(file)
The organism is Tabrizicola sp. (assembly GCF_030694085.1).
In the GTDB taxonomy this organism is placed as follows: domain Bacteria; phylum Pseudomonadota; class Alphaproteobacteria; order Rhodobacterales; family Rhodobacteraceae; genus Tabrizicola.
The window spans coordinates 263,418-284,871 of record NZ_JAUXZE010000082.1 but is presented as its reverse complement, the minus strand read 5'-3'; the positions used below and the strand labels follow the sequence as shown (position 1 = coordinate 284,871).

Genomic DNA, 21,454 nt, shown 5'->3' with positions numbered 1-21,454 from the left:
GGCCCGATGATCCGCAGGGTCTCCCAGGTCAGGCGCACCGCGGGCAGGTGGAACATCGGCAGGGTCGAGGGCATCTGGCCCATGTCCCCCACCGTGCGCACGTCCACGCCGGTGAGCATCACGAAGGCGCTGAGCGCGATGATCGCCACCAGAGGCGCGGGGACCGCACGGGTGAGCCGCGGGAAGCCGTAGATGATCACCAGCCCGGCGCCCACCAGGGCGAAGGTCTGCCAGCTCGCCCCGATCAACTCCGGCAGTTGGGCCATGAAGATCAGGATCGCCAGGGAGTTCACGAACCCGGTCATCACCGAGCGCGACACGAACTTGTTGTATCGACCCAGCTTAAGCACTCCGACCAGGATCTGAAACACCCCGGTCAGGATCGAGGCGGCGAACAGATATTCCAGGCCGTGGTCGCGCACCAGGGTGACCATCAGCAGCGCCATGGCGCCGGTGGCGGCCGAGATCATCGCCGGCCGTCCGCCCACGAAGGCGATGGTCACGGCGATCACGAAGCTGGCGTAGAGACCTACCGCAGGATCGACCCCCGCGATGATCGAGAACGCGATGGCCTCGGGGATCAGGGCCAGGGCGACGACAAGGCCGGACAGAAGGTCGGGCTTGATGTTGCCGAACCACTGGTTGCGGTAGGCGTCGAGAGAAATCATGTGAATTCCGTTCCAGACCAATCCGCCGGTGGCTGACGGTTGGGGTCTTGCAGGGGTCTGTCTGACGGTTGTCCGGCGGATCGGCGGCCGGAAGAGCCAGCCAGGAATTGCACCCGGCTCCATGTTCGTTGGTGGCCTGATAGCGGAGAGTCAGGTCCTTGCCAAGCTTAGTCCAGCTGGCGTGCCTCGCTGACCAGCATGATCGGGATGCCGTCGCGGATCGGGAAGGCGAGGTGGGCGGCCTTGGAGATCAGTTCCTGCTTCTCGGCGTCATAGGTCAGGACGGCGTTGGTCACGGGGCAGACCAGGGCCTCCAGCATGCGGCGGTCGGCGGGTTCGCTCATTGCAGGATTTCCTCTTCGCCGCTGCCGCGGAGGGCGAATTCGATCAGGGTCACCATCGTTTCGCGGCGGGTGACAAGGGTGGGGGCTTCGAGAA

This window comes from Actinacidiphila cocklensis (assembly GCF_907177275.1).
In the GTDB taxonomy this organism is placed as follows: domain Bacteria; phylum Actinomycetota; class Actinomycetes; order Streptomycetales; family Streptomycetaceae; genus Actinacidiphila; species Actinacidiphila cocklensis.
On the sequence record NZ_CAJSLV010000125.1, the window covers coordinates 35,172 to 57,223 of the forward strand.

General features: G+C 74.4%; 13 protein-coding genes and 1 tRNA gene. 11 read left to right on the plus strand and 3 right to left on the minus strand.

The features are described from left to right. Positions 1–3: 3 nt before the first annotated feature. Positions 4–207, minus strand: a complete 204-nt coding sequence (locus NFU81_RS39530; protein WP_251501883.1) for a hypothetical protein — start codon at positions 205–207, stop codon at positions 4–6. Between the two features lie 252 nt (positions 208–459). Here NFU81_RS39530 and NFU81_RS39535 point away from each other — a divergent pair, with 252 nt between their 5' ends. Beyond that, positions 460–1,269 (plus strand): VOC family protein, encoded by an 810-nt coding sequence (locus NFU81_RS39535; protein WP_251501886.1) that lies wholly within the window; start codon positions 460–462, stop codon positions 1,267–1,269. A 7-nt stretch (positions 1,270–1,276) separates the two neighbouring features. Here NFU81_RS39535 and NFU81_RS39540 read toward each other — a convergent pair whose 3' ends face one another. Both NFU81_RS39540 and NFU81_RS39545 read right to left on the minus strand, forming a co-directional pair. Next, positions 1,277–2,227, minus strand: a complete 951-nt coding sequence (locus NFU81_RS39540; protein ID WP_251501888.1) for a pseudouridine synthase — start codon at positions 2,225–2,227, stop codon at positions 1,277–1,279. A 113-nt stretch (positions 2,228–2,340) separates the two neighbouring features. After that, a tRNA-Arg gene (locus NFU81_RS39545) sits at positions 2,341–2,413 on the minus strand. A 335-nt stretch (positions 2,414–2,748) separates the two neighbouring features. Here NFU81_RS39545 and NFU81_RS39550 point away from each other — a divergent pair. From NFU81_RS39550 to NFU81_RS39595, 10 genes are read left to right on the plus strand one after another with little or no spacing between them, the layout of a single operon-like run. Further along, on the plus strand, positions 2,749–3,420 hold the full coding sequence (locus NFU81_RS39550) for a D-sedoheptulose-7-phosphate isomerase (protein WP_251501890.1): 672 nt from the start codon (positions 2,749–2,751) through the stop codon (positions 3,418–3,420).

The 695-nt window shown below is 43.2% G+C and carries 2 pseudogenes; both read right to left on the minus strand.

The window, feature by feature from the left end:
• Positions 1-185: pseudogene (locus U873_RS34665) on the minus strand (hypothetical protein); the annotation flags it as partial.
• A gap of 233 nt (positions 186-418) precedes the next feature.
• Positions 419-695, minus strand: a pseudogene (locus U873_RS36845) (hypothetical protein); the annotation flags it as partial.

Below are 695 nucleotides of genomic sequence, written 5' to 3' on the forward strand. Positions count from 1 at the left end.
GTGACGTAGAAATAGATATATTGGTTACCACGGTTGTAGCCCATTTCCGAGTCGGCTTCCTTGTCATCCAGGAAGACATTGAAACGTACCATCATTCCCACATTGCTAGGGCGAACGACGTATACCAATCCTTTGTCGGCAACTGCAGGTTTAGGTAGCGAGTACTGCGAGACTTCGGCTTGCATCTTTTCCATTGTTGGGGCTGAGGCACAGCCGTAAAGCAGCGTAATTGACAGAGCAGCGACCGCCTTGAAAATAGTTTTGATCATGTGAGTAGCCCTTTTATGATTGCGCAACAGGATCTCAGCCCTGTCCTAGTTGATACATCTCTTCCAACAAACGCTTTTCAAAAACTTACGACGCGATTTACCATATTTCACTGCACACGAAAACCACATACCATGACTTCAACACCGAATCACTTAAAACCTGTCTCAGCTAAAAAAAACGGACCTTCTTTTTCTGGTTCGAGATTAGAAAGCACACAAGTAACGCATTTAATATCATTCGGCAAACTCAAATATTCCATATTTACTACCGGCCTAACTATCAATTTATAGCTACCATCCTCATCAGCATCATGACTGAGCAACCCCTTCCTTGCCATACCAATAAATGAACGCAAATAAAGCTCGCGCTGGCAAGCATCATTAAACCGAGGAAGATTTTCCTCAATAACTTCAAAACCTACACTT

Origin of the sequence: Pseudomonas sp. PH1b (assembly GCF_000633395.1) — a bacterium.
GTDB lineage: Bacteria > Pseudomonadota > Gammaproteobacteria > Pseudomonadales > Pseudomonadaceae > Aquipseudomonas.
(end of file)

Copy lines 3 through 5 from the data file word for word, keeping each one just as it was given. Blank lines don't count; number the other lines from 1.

The window spans coordinates 263,418-284,871 of record NZ_JAUXZE010000082.1 but is presented as its reverse complement, the minus strand read 5'-3'; the positions used below and the strand labels follow the sequence as shown (position 1 = coordinate 284,871).

Genomic DNA, 21,454 nt, shown 5'->3' with positions numbered 1-21,454 from the left:
GGCCCGATGATCCGCAGGGTCTCCCAGGTCAGGCGCACCGCGGGCAGGTGGAACATCGGCAGGGTCGAGGGCATCTGGCCCATGTCCCCCACCGTGCGCACGTCCACGCCGGTGAGCATCACGAAGGCGCTGAGCGCGATGATCGCCACCAGAGGCGCGGGGACCGCACGGGTGAGCCGCGGGAAGCCGTAGATGATCACCAGCCCGGCGCCCACCAGGGCGAAGGTCTGCCAGCTCGCCCCGATCAACTCCGGCAGTTGGGCCATGAAGATCAGGATCGCCAGGGAGTTCACGAACCCGGTCATCACCGAGCGCGACACGAACTTGTTGTATCGACCCAGCTTAAGCACTCCGACCAGGATCTGAAACACCCCGGTCAGGATCGAGGCGGCGAACAGATATTCCAGGCCGTGGTCGCGCACCAGGGTGACCATCAGCAGCGCCATGGCGCCGGTGGCGGCCGAGATCATCGCCGGCCGTCCGCCCACGAAGGCGATGGTCACGGCGATCACGAAGCTGGCGTAGAGACCTACCGCAGGATCGACCCCCGCGATGATCGAGAACGCGATGGCCTCGGGGATCAGGGCCAGGGCGACGACAAGGCCGGACAGAAGGTCGGGCTTGATGTTGCCGAACCACTGGTTGCGGTAGGCGTCGAGAGAAATCATGTGAATTCCGTTCCAGACCAATCCGCCGGTGGCTGACGGTTGGGGTCTTGCAGGGGTCTGTCTGACGGTTGTCCGGCGGATCGGCGGCCGGAAGAGCCAGCCAGGAATTGCACCCGGCTCCATGTTCGTTGGTGGCCTGATAGCGGAGAGTCAGGTCCTTGCCAAGCTTAGTCCAGCTGGCGTGCCTCGCTGACCAGCATGATCGGGATGCCGTCGCGGATCGGGAAGGCGAGGTGGGCGGCCTTGGAGATCAGTTCCTGCTTCTCGGCGTCATAGGTCAGGACGGCGTTGGTCACGGGGCAGACCAGGGCCTCCAGCATGCGGCGGTCGGCGGGTTCGCTCATTGCAGGATTTCCTCTTCGCCGCTGCCGCGGAGGGCGAATTCGATCAGGGTCACCATCGTTTCGCGGCGGGTGACAAGGGTGGGGGCTTCGAGAA